Part Of Official Scheme? No
Geographic Reach National
Primary Audience Industry/Business
Results and Impact • Mark Hart contributed as an Expert panel member on the Barclays Entrepreneurs Index Report Volume 8. The Barclays Entrepreneurs Index is a barometer of the entrepreneurial environment and activity in the UK. It uses a set of data indicators to track the UK's performance at each stage of the entrepreneurial lifecycle - starting, growing and exiting a business - on an annual basis.
Year(s) Of Engagement Activity 2016
 
Description contribution of analysis and commentary to a FT Special Feature 
Form Of Engagement Activity A magazine, newsletter or online publication
Part Of Official Scheme? No
Geographic Reach National
Primary Audience Media (as a channel to the public)
Results and Impact • Mark Hart and Karen Bonner contributed analysis and commentary to a FT Special Feature written by Jonathan Moules, and published on 4th October entitled 'Wanted: more ventures fit for the fast track - High-growth companies create jobs and wealth. How can we encourage more of them?'
Year(s) Of Engagement Activity 2016
 
Description contribution to a special feature of the ESRC 'Society Now' magazine on Brexit with an article entitled: 'An Entrepreneurial Perspective: What will be the effect of Brexit on small-to-medium sized UK businesses?' 
Form Of Engagement Activity A magazine, newsletter or online publication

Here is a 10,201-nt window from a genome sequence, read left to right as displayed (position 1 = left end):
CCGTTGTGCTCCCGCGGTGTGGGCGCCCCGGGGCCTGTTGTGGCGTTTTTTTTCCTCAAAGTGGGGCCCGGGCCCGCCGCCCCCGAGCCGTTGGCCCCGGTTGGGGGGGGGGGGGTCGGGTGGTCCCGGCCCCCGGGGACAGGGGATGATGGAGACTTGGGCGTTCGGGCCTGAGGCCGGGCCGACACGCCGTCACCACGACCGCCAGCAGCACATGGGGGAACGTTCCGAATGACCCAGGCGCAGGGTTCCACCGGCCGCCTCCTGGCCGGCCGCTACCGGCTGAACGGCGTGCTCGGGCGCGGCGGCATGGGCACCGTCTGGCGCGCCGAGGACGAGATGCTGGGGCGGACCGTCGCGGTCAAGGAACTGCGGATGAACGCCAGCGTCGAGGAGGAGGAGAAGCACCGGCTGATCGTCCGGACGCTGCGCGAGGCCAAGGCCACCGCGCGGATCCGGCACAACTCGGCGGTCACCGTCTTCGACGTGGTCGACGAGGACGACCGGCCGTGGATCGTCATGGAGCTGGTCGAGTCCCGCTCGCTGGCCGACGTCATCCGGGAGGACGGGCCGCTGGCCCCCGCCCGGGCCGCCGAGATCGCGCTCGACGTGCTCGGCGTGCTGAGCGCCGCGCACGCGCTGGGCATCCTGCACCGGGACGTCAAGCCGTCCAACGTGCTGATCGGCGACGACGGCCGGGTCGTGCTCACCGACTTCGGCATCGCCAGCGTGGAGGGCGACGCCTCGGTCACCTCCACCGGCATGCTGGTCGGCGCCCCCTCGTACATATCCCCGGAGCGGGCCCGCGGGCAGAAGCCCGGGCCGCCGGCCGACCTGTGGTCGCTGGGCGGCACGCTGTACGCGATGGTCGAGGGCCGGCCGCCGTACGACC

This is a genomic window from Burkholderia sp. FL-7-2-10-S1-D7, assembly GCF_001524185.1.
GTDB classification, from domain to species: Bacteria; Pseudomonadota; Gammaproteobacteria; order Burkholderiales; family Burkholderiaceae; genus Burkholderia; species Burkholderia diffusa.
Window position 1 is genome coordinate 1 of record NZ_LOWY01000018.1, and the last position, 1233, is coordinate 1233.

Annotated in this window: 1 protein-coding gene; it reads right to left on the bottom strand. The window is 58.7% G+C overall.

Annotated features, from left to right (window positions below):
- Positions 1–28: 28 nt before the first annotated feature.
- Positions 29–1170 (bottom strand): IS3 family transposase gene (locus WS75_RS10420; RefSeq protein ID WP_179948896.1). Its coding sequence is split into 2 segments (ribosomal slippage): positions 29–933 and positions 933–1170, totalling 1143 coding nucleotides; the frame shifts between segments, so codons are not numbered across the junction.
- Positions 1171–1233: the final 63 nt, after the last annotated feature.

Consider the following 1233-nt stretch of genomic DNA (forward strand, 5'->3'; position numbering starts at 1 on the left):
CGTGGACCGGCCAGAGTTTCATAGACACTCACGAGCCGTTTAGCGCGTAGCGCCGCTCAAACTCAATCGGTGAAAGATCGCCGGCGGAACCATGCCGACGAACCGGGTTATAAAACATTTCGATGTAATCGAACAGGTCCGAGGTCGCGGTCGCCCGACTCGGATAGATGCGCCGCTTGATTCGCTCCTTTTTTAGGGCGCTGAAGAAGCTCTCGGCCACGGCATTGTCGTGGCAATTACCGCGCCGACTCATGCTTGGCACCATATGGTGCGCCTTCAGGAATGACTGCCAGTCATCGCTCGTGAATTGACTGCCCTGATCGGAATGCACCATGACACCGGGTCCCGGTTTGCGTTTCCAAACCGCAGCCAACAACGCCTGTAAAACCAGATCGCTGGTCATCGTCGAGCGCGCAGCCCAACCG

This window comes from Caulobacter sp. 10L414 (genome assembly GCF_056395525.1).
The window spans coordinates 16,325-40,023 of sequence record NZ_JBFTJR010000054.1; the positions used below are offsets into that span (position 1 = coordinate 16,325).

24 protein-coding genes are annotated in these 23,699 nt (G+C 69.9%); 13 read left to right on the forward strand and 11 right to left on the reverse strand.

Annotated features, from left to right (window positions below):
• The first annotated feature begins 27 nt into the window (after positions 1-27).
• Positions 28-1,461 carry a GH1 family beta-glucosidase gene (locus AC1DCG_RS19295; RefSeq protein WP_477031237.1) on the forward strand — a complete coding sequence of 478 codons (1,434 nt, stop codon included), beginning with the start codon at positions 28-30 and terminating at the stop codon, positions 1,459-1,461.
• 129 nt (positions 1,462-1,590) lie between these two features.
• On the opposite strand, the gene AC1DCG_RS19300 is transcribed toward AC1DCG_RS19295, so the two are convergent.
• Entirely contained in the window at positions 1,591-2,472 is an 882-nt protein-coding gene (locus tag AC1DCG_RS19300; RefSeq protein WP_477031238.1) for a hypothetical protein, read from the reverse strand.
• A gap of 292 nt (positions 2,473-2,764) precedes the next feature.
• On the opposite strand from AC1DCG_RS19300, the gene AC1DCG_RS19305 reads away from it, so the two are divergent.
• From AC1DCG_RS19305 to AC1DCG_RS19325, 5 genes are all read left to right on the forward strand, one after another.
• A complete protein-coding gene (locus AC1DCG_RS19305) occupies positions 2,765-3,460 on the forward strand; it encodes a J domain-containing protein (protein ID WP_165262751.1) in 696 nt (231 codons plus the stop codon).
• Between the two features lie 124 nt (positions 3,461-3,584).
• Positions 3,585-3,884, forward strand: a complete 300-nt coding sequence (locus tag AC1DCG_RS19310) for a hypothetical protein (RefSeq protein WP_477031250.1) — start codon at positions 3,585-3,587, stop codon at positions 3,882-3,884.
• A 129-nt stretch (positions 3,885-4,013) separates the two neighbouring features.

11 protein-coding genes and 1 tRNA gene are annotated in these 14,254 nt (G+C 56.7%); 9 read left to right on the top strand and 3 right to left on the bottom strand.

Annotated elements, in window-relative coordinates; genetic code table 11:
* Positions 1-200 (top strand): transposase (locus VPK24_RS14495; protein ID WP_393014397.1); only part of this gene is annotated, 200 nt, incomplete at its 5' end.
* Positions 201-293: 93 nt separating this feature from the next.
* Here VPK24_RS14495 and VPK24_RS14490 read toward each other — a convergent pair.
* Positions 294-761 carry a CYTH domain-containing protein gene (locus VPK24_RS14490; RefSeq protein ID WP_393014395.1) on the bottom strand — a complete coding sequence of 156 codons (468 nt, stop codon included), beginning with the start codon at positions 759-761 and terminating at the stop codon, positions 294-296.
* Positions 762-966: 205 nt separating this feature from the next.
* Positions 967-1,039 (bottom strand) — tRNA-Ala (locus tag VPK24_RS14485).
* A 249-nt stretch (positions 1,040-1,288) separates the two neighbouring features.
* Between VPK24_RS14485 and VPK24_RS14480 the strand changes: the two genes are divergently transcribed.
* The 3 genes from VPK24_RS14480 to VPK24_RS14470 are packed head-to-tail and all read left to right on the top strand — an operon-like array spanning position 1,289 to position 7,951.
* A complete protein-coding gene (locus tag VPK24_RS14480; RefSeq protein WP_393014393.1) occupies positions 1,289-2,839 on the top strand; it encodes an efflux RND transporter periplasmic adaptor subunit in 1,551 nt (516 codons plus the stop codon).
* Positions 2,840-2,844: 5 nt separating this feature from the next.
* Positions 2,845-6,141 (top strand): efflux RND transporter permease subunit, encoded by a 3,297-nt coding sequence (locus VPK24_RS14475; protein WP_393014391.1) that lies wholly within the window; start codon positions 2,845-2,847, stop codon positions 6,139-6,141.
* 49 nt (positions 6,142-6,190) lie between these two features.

Part Of Official Scheme? No
Geographic Reach National
Primary Audience Media (as a channel to the public)
Results and Impact • Mark Hart contributed to a special feature of the ESRC 'Society Now' magazine on Brexit with an article entitled: 'An Entrepreneurial Perspective: What will be the effect of Brexit on small-to-medium sized UK businesses?'
Year(s) Of Engagement Activity 2016
 
Description contribution to an article on Serial Entrepreneurs published by the Guardian Small Business Network online 'A great black book': how to exploit contacts for global success,' 
Form Of Engagement Activity A magazine, newsletter or online publication
Part Of Official Scheme? No
Geographic Reach National
Primary Audience Public/other audiences
Results and Impact • Mark Hart contributed to an article on Serial Entrepreneurs published by the Guardian Small Business Network online 'A great black book': how to exploit contacts for global success,' published on 23rd December 2016.